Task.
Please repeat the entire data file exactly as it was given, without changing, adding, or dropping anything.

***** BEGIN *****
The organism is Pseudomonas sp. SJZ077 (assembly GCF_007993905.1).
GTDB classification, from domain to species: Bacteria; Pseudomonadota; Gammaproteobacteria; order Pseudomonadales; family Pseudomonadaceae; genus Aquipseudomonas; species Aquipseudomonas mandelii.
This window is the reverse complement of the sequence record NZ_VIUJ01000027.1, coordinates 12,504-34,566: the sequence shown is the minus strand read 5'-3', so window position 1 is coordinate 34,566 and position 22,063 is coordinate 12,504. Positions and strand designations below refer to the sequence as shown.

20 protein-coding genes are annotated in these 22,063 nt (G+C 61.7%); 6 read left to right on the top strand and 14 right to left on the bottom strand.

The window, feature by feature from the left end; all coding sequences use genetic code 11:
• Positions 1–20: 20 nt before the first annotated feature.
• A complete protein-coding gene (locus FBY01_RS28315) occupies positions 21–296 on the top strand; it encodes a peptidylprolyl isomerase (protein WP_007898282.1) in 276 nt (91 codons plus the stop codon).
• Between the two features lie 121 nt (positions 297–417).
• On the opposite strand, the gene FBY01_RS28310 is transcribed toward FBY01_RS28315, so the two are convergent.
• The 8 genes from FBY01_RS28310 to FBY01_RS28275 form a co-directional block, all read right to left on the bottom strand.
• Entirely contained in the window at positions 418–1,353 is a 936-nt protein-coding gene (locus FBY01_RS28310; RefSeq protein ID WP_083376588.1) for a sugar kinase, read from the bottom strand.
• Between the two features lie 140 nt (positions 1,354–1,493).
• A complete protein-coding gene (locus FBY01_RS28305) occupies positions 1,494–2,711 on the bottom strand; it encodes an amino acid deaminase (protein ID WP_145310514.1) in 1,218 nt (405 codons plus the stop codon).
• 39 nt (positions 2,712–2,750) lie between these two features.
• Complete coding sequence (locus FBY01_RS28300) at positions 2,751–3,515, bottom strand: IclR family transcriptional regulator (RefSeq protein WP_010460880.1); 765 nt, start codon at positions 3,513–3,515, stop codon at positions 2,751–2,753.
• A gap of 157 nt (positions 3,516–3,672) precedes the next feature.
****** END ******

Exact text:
The organism is Pseudomonas sp. SJZ077 (assembly GCF_007993905.1).
GTDB classification, from domain to species: Bacteria; Pseudomonadota; Gammaproteobacteria; order Pseudomonadales; family Pseudomonadaceae; genus Aquipseudomonas; species Aquipseudomonas mandelii.
This window is the reverse complement of the sequence record NZ_VIUJ01000027.1, coordinates 12,504-34,566: the sequence shown is the minus strand read 5'-3', so window position 1 is coordinate 34,566 and position 22,063 is coordinate 12,504. Positions and strand designations below refer to the sequence as shown.

20 protein-coding genes are annotated in these 22,063 nt (G+C 61.7%); 6 read left to right on the top strand and 14 right to left on the bottom strand.

The window, feature by feature from the left end; all coding sequences use genetic code 11:
• Positions 1–20: 20 nt before the first annotated feature.
• A complete protein-coding gene (locus FBY01_RS28315) occupies positions 21–296 on the top strand; it encodes a peptidylprolyl isomerase (protein WP_007898282.1) in 276 nt (91 codons plus the stop codon).
• Between the two features lie 121 nt (positions 297–417).
• On the opposite strand, the gene FBY01_RS28310 is transcribed toward FBY01_RS28315, so the two are convergent.
• The 8 genes from FBY01_RS28310 to FBY01_RS28275 form a co-directional block, all read right to left on the bottom strand.
• Entirely contained in the window at positions 418–1,353 is a 936-nt protein-coding gene (locus FBY01_RS28310; RefSeq protein ID WP_083376588.1) for a sugar kinase, read from the bottom strand.
• Between the two features lie 140 nt (positions 1,354–1,493).
• A complete protein-coding gene (locus FBY01_RS28305) occupies positions 1,494–2,711 on the bottom strand; it encodes an amino acid deaminase (protein ID WP_145310514.1) in 1,218 nt (405 codons plus the stop codon).
• 39 nt (positions 2,712–2,750) lie between these two features.
• Complete coding sequence (locus FBY01_RS28300) at positions 2,751–3,515, bottom strand: IclR family transcriptional regulator (RefSeq protein WP_010460880.1); 765 nt, start codon at positions 3,513–3,515, stop codon at positions 2,751–2,753.
• A gap of 157 nt (positions 3,516–3,672) precedes the next feature.